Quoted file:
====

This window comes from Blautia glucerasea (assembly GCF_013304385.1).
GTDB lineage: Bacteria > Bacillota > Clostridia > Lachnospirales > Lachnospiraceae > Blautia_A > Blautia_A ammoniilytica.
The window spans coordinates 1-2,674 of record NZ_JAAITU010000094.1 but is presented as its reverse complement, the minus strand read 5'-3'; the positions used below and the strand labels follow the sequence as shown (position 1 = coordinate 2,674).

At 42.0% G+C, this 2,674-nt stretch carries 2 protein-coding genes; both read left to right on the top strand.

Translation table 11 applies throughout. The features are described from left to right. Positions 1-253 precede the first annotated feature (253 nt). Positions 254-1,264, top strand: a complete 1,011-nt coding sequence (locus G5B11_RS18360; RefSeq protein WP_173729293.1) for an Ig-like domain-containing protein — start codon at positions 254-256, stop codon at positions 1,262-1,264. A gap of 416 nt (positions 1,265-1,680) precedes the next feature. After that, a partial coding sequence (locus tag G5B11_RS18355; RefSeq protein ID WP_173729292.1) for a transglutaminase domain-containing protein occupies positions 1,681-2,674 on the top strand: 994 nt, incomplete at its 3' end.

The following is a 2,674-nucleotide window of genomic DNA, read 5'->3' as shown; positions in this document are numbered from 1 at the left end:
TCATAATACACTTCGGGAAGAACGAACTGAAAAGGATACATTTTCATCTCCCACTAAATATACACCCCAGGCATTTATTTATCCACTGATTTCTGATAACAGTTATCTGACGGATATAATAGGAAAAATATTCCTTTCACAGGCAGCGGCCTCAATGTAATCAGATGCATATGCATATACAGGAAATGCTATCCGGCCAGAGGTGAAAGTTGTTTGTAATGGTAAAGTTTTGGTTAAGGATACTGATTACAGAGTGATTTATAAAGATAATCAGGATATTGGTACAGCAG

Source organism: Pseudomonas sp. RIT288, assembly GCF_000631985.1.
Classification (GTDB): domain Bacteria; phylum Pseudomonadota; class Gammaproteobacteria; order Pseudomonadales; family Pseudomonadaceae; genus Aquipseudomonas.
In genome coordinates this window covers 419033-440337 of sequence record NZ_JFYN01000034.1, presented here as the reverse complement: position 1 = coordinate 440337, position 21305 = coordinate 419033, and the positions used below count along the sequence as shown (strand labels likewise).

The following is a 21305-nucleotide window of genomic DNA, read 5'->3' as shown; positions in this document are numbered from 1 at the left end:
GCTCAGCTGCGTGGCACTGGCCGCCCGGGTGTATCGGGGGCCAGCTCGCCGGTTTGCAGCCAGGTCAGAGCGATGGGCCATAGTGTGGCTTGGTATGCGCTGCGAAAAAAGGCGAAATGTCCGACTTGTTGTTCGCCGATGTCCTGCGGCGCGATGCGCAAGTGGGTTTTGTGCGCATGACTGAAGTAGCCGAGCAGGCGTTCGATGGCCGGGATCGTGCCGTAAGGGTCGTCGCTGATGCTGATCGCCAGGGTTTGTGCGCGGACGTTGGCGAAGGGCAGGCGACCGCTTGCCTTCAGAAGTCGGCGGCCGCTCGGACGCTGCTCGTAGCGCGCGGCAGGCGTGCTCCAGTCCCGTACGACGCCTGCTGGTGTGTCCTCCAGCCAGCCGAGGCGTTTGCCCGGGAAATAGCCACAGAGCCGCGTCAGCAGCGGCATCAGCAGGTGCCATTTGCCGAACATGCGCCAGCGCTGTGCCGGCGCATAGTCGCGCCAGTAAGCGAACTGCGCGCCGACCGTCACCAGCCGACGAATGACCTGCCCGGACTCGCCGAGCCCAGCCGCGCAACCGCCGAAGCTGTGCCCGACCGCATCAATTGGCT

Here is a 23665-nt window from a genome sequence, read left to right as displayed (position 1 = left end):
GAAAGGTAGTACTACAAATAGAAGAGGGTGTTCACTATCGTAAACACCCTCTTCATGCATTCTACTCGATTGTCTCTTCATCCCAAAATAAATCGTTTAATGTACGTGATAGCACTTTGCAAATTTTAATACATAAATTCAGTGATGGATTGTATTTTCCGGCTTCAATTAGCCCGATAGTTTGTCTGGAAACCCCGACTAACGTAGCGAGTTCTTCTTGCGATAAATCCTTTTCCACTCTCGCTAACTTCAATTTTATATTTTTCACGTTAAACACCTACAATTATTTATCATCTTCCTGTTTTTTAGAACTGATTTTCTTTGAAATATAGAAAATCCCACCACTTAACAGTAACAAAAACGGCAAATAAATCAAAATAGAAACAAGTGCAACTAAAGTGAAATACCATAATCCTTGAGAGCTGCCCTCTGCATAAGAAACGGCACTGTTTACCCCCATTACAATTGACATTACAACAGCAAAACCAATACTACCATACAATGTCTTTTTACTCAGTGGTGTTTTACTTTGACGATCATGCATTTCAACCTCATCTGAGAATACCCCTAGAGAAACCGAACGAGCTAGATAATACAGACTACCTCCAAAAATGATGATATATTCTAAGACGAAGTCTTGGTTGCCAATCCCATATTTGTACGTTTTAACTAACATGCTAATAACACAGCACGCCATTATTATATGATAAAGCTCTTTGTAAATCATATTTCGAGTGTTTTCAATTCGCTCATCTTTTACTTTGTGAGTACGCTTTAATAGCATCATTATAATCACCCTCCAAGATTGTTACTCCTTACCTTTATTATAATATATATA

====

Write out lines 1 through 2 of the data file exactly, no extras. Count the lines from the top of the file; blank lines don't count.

This window comes from Blautia glucerasea (assembly GCF_013304385.1).
GTDB lineage: Bacteria > Bacillota > Clostridia > Lachnospirales > Lachnospiraceae > Blautia_A > Blautia_A ammoniilytica.